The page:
Psykologisk Institut

Osman Skjold Kingo

How is physiological arousal related to self-reported measures of emotional intensity and valence of events and their autobiographical memories?

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Research suggests that emotionally intense experiences that elicit higher-than-average physiological arousal responses lead to particularly durable and detailed autobiographical memories. Yet, the lack of objective measures of physiological arousal while events unfold in everyday life makes it hard to corroborate this lab finding. Also, it is uncertain how well arousal maps onto self-reports of the phenomenological characteristics of autobiographical events and memories. Here, we examined how physiological measures of arousal, taken while everyday life events develop, correlate with self-reports. Our results showed that physiological arousal during an event not only was related to self-evaluations of its assessed physical reaction —at the time of report—, but also predicted evaluations of physical reaction, positivity, and importance of their memories one week after. Further analyses revealed that, while arousal affected evaluations of emotional intensity of events and memories, this relationship was moderated by participants’ level of awareness about their own emotional processes.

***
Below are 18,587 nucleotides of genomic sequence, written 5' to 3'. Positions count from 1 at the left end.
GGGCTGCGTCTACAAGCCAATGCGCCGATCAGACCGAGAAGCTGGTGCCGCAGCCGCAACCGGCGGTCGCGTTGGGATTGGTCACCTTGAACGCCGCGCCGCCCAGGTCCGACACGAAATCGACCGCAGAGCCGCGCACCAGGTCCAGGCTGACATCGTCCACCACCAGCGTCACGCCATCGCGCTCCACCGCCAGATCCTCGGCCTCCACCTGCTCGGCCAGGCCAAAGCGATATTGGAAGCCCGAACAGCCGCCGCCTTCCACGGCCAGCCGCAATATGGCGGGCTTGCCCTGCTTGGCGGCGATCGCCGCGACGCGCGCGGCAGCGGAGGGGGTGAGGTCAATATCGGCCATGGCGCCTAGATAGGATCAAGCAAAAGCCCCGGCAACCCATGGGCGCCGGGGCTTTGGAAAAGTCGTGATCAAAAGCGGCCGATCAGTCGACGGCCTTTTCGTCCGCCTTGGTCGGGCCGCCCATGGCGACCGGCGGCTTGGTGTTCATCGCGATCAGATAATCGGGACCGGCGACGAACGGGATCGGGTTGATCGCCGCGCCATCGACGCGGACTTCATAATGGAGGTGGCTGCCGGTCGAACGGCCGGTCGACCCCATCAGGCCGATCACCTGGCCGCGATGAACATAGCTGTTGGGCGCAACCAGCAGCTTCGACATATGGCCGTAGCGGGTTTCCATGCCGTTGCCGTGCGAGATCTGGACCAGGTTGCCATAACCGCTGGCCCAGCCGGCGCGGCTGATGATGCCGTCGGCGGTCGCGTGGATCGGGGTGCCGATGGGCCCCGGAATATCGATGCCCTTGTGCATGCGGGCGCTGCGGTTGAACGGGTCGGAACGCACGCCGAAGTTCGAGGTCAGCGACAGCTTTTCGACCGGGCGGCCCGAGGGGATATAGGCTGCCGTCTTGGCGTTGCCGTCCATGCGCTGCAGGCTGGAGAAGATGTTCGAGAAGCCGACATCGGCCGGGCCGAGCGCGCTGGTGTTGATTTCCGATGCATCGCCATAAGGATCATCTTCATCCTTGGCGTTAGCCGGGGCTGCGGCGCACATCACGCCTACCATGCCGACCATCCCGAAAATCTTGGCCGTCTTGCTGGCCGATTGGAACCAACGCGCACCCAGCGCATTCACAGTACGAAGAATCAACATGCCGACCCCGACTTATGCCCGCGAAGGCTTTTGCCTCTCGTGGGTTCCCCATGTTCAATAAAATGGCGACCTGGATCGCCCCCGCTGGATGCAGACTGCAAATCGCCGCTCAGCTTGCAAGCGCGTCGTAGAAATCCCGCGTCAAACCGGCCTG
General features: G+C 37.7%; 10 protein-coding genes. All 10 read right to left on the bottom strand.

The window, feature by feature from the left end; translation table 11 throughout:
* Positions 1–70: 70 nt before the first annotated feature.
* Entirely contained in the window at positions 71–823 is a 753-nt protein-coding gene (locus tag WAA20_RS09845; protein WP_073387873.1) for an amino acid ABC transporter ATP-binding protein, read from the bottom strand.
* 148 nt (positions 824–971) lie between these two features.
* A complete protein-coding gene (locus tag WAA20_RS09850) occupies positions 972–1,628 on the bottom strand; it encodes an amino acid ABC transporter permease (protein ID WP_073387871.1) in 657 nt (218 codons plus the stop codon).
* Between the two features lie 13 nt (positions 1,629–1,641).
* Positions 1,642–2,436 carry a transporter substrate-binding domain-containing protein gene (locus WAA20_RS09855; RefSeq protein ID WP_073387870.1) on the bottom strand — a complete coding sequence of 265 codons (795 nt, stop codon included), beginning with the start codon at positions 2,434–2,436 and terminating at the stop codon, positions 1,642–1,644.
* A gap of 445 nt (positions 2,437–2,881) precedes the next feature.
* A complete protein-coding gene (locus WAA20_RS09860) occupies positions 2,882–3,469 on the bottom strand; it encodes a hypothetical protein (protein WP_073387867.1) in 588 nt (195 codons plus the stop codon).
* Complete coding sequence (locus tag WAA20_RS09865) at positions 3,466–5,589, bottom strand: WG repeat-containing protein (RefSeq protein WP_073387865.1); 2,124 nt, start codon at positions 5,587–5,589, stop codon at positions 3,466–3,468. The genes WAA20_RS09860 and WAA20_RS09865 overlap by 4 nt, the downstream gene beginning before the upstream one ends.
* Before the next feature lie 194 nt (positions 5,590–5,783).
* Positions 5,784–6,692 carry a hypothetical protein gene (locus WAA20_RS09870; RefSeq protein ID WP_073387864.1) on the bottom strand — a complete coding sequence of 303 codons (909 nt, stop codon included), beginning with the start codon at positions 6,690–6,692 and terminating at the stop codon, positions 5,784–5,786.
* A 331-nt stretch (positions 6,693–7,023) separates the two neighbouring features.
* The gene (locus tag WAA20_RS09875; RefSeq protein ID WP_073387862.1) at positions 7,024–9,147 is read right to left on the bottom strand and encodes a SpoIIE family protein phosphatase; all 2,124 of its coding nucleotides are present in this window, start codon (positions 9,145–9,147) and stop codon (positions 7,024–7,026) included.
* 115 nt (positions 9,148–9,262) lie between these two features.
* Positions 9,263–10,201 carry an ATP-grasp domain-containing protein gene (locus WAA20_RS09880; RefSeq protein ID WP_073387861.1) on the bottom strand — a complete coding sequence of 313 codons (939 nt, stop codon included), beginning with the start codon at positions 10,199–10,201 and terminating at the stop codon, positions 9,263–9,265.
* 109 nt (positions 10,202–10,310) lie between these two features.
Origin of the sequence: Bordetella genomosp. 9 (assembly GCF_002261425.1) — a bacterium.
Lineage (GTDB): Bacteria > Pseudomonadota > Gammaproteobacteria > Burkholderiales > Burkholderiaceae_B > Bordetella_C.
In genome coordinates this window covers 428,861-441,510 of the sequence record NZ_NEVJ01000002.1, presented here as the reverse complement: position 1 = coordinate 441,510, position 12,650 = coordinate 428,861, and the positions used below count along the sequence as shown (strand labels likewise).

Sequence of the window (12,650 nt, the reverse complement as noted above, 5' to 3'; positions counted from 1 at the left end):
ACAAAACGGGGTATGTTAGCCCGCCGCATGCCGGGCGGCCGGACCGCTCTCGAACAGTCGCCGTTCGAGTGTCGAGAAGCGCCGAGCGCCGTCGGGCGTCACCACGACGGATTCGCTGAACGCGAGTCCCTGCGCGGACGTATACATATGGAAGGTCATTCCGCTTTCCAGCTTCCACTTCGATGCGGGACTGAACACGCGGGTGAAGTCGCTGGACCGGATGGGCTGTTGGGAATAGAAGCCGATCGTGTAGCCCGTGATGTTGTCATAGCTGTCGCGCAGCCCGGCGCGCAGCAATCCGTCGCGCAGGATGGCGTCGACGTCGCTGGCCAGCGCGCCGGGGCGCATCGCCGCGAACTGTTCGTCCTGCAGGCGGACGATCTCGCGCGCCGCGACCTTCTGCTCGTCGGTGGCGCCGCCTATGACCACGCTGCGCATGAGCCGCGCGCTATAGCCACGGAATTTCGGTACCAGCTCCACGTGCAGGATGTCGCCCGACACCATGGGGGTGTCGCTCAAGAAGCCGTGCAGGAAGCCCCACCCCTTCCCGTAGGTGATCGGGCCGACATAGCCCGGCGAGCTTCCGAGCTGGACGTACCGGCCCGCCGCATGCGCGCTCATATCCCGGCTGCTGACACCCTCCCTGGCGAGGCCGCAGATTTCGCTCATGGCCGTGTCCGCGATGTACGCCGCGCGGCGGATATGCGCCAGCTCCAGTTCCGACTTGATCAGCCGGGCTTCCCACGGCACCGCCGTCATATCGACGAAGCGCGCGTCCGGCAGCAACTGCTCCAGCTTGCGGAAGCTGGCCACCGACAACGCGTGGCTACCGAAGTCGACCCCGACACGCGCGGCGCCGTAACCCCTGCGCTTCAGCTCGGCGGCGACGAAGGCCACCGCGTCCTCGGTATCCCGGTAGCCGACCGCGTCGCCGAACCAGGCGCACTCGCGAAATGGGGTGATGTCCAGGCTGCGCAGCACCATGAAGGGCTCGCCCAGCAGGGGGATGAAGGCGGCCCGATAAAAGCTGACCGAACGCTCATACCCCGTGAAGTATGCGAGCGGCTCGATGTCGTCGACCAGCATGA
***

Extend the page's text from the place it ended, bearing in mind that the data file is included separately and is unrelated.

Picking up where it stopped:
TidsskriftConsciousness and Cognition
StatusUdgivet - okt. 2019

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